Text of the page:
Federal Reserve (search) policy-makers, concerned about inflation, debated last month whether to signal the possibility that they might move more aggressively to raise interest rates, according to minutes of their March meeting released Tuesday.

Specifically, the policy-makers discussed whether they should at some point abandon their stance of only gradually raising short-term interest rates. In the end, they decided to stay with that approach — for now.

Fed Chairman Alan Greenspan (search) and his colleagues at the March 22 meeting boosted short-term interest rates (search) by one-quarter percentage point, the seventh increase of that size since the Fed began its credit tightening campaign last June.

Even though the Fed took a much more hawkish tone about the possibility of an inflation flare-up, it still stuck with language in its post-meeting statement that future rate increases could be at a pace "that is likely to be measured." Economists have come to view measured as one-quarter percentage point increases.

Policy-makers, at the March meeting, discussed the pros and cons of maintaining this stance, the minutes revealed.

"Some expressed the view that such language could constrain future policy inappropriately; while these concerns were not new, they were now felt to be more pressing, as the odds that the committee might need to step up the pace of policy firming were thought to have increased," the Fed minutes said.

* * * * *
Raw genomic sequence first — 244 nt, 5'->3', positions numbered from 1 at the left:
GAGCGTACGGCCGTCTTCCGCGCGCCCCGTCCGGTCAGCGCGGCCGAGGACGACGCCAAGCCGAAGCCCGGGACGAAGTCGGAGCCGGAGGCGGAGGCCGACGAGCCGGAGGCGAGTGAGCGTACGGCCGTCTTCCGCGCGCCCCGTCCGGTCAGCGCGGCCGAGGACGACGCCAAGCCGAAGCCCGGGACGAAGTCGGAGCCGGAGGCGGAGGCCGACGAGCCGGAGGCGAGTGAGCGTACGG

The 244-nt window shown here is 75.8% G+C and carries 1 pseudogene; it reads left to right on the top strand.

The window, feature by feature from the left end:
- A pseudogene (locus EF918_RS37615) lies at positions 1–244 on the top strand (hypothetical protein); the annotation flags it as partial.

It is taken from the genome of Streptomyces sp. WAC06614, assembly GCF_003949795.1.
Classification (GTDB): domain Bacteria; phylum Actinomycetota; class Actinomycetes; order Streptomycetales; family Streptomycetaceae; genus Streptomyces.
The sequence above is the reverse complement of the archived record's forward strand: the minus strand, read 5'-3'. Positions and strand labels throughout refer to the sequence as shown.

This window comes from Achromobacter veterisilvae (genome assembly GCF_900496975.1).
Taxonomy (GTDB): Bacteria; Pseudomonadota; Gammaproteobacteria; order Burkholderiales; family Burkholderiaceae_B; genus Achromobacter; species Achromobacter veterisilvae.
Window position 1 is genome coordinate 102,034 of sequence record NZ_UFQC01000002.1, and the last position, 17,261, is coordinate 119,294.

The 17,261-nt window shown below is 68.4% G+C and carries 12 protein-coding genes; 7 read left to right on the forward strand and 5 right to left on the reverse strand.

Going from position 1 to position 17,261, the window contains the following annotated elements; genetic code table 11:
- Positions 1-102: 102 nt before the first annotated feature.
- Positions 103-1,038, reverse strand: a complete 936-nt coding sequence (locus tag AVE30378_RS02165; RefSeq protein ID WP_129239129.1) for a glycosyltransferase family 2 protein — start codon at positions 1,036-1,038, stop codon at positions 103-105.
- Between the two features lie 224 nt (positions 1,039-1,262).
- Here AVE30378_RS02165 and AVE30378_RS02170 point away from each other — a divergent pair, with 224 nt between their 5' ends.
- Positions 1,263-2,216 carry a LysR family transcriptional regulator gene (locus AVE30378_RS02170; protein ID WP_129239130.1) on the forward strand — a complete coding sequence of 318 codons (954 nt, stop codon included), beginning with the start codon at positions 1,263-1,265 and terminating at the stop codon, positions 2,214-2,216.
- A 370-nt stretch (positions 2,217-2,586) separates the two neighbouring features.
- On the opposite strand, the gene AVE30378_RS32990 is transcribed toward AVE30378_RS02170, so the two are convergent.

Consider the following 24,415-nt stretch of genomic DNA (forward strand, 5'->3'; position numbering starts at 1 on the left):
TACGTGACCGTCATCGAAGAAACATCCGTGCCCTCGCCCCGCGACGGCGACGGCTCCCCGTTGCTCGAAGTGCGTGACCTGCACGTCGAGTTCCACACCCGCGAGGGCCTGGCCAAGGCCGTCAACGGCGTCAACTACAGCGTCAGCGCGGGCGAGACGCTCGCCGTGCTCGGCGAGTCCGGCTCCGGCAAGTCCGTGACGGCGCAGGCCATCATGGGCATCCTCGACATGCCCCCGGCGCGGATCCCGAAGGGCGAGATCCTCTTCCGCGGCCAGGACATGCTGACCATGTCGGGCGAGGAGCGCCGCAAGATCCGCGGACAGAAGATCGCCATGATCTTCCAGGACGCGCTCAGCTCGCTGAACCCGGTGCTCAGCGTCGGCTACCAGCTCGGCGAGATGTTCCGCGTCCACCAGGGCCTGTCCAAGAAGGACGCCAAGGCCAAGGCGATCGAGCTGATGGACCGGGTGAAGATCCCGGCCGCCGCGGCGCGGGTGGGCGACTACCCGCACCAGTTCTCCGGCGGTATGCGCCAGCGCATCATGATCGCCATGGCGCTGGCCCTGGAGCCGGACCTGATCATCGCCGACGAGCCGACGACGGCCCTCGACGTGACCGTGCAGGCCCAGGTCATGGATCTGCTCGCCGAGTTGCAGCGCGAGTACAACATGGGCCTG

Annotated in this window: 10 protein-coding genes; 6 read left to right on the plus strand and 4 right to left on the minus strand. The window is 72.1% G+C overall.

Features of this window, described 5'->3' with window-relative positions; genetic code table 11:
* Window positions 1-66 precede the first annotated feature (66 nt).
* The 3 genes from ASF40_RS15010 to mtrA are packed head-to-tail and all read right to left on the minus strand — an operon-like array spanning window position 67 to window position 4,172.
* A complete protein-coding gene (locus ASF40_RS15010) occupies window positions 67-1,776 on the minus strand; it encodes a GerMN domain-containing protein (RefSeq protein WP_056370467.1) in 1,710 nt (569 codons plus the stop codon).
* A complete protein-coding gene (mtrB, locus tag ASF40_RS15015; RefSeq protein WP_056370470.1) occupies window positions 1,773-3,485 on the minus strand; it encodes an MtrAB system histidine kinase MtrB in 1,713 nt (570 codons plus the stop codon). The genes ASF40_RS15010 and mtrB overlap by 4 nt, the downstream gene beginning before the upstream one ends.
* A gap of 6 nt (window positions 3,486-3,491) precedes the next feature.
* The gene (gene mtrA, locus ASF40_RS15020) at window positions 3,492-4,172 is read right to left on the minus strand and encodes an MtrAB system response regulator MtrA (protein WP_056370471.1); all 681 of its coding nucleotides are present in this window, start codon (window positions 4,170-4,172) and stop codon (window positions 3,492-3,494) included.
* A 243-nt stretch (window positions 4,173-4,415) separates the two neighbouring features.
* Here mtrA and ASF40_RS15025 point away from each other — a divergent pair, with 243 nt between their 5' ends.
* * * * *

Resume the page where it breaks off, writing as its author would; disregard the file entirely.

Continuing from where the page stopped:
Most members, however, believed the "measured" language was clearly conditional on how the economy and inflation unfolded. Thus, they believed the wording didn't rule out either speeding up the Fed's rate-raising campaign or taking a pause, if economic conditions warranted, the Fed minutes said.

The Fed has been using the "measured" language throughout its current credit tightening campaign.

While various viewpoints were expressed about the "measured" stance, the minutes revealed that Fed policy-makers sensed a need for possible change down the road.

"Members recognized that the committee's statement would need to evolve over time," the minutes said.

Private economists believe it's just a matter of time before the Fed adjusts. Some believe it could jettison the language as early as its next meeting on May 3. Others think the language will be dropped later this year.

Economists believe the Fed is trying to prepare Wall Street and Main Street for a credit tightening campaign that may last longer — perhaps well into 2006 — than some previously thought.

"I think `measured' may still be on its way out. But it may have a little more shelf life left at the Fed," said Stuart Hoffman, chief economist at PNC Financial Services Group. Hoffman is predicting another quarter-point rate increase at the May meeting.

Even if the Fed were to drop its measured wording, Hoffman and others don't believe that necessarily would mean a bolder, half-percentage point boost would automatically be in the cards. Hoffman says there would need to be very strong signs of inflation worsening for the Fed to order bigger rate increases.

Fed members, at the March meeting, expressed concern that rising energy prices could stoke broader inflation. They also noted that some companies were finding it easier to raise prices. "The distribution of possible inflation outcomes was now tilted a little to the upside," the minutes said.